February 6, 2023 - Tomorrow, Canada’s premiers and the prime minister will meet to discuss the dire state of the health-care system. Ahead of the meeting, the Canadian Nurses Association (CNA) wrote to the first ministers to urge them to work together and invest in priority areas that will address the dire situation our health-care system is facing.
“Canada’s nurses are expecting that the prime minister and premiers will make meaningful progress in their discussions tomorrow,” said Sylvain Brousseau, CNA’s president. “Patients and caregivers continue to suffer as health-care providers burn out and leave their professions, wait lists grow, and emergency departments close their doors due to staff shortages. The health-care crisis is being felt in every province and territory. It is multifaceted and complex. This requires all levels of government to work together to solve the enormous pressure the system is facing.”
For many years, nurses have been alerting political leaders about the many gaps in the health-care system that threaten its sustainability. Provinces and territories will not be able to tackle challenges — such as nursing shortages, population aging, the increase in chronic and rare diseases, or the rising costs of drugs — without substantial levels of predictable funding into the future.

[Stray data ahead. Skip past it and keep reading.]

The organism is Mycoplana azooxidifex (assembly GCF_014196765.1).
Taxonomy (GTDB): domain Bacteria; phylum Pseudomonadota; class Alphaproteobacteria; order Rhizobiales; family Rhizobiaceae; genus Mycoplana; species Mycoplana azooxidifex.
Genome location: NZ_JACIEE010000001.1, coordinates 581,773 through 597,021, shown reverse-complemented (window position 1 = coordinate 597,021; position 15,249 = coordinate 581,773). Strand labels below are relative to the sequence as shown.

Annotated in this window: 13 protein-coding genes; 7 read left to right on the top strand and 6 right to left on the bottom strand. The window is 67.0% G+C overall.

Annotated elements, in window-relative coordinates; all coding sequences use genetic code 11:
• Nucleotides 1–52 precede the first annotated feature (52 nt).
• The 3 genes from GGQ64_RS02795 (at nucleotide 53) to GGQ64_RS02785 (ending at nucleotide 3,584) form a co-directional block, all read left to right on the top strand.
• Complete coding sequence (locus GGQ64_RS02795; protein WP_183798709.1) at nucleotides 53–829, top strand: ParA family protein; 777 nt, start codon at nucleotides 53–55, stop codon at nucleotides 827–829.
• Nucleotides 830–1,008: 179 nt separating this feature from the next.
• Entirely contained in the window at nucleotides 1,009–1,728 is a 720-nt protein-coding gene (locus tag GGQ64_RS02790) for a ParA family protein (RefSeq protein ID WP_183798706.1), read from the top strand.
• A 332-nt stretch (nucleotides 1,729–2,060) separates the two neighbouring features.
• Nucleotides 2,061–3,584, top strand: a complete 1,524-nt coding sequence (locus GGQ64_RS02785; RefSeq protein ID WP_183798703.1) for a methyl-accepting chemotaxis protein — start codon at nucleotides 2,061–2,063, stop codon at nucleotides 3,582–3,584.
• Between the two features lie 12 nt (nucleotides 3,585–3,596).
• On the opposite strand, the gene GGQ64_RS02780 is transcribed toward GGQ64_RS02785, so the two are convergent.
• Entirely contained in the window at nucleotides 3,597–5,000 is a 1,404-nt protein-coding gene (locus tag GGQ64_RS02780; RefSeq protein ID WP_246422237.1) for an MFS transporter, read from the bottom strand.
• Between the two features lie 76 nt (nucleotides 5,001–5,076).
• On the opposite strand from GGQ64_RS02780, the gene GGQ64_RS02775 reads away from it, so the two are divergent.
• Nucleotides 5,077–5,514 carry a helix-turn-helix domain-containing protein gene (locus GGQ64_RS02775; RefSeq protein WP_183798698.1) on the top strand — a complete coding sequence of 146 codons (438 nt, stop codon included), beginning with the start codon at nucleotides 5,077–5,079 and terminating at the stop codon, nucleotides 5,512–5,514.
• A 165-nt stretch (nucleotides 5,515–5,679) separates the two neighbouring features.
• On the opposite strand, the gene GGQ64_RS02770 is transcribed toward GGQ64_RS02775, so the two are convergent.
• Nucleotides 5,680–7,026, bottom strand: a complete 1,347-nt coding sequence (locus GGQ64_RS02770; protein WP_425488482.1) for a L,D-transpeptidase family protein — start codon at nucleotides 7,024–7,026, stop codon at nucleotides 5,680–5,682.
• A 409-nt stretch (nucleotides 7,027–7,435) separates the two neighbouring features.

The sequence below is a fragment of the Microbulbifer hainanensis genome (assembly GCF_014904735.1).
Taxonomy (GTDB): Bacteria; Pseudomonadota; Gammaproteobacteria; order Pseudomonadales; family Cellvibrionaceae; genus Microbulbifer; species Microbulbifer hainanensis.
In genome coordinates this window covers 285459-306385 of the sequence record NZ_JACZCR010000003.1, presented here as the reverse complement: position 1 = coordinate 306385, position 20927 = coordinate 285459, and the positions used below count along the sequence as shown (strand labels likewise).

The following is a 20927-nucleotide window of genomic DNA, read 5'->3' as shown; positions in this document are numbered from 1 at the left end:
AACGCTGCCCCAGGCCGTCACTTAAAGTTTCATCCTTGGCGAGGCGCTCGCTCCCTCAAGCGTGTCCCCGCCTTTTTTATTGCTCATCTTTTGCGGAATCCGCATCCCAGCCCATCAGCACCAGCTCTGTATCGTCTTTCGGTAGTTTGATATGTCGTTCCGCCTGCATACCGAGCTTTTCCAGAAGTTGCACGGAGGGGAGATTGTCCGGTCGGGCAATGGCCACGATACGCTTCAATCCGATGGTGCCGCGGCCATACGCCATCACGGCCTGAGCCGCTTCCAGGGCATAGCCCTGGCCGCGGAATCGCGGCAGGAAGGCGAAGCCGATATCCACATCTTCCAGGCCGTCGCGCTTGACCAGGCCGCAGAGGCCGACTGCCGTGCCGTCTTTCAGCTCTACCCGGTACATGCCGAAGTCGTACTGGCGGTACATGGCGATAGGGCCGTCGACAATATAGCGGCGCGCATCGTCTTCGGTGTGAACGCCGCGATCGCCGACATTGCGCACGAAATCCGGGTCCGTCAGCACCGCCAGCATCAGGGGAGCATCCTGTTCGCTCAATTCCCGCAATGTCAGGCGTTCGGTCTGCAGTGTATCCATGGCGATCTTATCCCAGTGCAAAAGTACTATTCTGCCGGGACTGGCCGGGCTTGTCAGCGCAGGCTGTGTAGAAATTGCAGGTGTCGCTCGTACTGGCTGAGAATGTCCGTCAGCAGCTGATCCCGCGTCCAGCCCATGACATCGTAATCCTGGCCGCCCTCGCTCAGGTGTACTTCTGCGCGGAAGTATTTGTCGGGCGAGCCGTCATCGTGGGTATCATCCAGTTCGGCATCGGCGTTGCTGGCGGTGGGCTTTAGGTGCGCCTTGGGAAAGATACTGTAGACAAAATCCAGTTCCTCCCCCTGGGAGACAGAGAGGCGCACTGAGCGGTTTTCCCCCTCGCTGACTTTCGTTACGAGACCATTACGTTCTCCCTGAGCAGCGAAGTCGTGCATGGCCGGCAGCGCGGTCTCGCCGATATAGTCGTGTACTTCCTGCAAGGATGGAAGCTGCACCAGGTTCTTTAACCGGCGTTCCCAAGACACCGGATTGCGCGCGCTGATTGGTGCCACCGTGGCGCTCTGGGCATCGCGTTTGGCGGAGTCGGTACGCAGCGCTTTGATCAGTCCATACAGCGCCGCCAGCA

A federal increase to the Canada Health Transfer is critical and should be focused on areas of need:
- Health human resources
- Access to primary care and specialized care
- Aging and long-term care
- Wait times and backlog of surgeries and procedures
- Mental health care and substance use
- Virtual care, data and innovation
“A new health-care funding agreement also needs to focus on results for patients and nurses and other health-care workers,” said Brousseau. “One of the main challenges the system is facing relates to nursing shortages. In our letter to the first ministers, we stressed that any new agreements should include key performance indicators that will help measure improvements to the health-care system. Some examples include improved nurse-to-patient staffing ratios, scaling up evidence-based recruitment and retention policies, reduced vacancy numbers in health facilities, increased number of seats in nursing schools, reduced overtime utilization, improved burnout indicators, among many others.”
People living in Canada deserve a more efficient health-care system. CNA urges the first ministers to work together to achieve meaningful progress in their discussions around the sustainability of Canada’s health-care system. CNA stands ready to collaborate with federal, provincial, and territorial governments to support this important work.
About the Canadian Nurses Association
CNA is the national and global professional voice of Canadian nursing. We represent registered nurses, nurse practitioners, licensed and registered practical nurses, registered psychiatric nurses, retired nurses, and nursing students across all 13 provinces and territories.
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